Jerusalem gay pride parade stabbing suspect rejects court’s authority

"This court is part of the mechanism of evil," says Yishai Schlissel before judge enforces 12-day remand.

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August 1, 2015 21:31
2 minute read.
Yishai Schlissel

Yishai Schlissel arrested after stabbing six people at the Jerusalem gay pride parade. (photo credit: REUTERS)

 
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A Jerusalem Magistrate’s Court judge extended the remand of Yishai Schlissel for 12 days at a Friday hearing for allegedly stabbing six people at the capital’s annual gay pride parade the previous day, although the ultra-Orthodox suspect said the court had no jurisdiction because it does not “follow the rules of the holy Torah.”

Schlissel, 50, from Modi’in Illit – who was released from prison three weeks ago after serving a 10-year sentence for committing a similar crime at the 2005 Jerusalem Gay Pride Parade – defiantly told Judge Chana Miriam Lomp during the hearing: “I do not accept this court’s authority. This court is part of the mechanism of evil. I have no interest in cooperating at all. I do not recognize any of the regime’s institutions.”

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Noting Schlissel’s previous conviction, the severity of the crime he is accused of, and that he poses an imminent threat to society, Lomp honored the police request to keep him behind bars for a minimum of 12 days.

Schlissel was tackled to the ground and arrested on Keren Hayesod Street, in downtown Jerusalem, less than 30 minutes into the march after wildly stabbing the six participants.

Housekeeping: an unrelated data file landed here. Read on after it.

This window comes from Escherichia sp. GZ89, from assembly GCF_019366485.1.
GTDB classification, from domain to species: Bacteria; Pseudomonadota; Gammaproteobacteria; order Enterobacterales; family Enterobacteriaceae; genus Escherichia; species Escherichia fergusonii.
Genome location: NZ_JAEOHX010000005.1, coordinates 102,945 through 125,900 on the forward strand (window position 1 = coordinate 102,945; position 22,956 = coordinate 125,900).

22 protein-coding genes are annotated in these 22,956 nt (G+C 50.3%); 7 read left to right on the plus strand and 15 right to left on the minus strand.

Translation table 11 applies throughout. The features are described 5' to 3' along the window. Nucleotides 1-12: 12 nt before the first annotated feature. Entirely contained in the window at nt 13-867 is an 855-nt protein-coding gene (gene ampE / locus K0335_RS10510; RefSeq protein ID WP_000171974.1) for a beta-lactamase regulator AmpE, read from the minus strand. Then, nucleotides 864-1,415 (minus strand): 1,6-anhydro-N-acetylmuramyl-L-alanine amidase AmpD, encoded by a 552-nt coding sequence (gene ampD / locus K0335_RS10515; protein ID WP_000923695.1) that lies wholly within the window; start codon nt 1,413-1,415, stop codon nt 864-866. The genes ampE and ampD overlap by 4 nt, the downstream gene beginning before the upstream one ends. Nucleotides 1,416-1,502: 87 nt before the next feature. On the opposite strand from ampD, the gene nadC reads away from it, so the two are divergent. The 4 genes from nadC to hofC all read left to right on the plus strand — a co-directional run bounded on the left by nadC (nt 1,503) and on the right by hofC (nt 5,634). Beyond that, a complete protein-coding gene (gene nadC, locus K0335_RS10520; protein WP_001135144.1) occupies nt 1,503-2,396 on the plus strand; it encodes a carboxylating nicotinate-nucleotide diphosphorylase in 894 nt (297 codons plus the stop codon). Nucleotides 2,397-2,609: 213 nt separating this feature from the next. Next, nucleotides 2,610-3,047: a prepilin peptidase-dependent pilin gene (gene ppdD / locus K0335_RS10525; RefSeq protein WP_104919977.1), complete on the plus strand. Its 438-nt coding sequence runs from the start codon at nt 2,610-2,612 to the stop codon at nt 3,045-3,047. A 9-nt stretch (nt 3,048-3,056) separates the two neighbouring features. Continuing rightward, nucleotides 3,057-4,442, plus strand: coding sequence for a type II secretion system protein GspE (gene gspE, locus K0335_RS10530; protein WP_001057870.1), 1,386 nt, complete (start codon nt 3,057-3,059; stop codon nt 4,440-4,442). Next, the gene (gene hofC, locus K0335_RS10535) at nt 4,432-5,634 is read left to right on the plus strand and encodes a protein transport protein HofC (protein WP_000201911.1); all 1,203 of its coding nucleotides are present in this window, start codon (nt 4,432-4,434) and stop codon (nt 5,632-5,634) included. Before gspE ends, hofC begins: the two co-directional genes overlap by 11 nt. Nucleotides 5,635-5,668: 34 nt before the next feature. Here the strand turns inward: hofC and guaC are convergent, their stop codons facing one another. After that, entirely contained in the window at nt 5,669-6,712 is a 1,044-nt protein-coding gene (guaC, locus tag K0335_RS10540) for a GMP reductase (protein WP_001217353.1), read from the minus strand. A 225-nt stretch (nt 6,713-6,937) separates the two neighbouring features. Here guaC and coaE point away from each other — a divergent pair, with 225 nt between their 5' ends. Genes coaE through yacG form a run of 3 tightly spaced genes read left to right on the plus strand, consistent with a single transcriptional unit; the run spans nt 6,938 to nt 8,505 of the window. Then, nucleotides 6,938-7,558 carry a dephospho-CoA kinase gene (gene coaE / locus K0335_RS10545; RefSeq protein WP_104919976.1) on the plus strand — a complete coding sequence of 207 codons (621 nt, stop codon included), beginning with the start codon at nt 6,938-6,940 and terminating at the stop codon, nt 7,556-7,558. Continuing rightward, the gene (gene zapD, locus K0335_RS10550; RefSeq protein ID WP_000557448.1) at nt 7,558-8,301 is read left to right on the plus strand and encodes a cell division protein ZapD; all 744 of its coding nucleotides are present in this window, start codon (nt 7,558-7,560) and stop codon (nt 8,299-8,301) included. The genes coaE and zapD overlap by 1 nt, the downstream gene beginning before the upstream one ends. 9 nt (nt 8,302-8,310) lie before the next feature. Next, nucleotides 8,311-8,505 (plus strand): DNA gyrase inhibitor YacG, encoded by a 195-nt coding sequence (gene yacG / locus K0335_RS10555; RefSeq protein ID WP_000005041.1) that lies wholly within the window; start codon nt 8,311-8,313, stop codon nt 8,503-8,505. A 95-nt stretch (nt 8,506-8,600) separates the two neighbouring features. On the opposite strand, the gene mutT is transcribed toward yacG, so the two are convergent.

According to a Shaare Zedek Medical Center spokeswoman, a 15-year-old female victim who was treated there has been transferred to Hadassah University Medical Center in Jerusalem’s Ein Kerem and is in critical condition, while a 26-year-old man has been upgraded to stable condition.

The four remaining victims of the attack are recovering from light-to-moderate wounds.

In 2005, Schlissel was convicted of attempted murder and aggravated assault for stabbing three people marching in that year’s parade. Although he was initially sentenced to 12 years imprisonment, a successful 2007 appeal lowered the sentence by two years.



While police spokeswoman Luba Samri said on Saturday she could not comment on the case, the Judea and Samaria District Police issued a statement saying that although Schlissel lives in its jurisdiction, officers were not obligated to follow him into Jerusalem.

The Jerusalem Post’s sister paper, Ma’ariv, reported that following Schlissel’s release from prison, he returned to his ultra-Orthodox West Bank community and penned a hand-written pamphlet railing against the impending parade.

“It is the obligation of every Jew to keep his soul from punishment and stop this giant desecration of God’s name next Thursday,” the pamphlet stated.

“Once again, the evildoers want to have a parade of sin, and of all places, in Jerusalem – city of the king of kings, blessed be He – in order to defile its holiness and desecrate its holy name on Thursday,” the missive continued.

“They are always looking for ways to desecrate God’s name even more.”

Schlissel, who wrote that the parade was a result of “our enormous sins,” added that such events constitute “tests from God” of peoples’ faith, “and whether it matters to us if His name is desecrated so greatly, or whether each person is only worried about himself.”

Moreover, Schlissel contended that it is incumbent on all religions to collectively reject displays of gay solidarity and pride.

“It is [an obligation] on all the religions to come together and stop this event,” he wrote.

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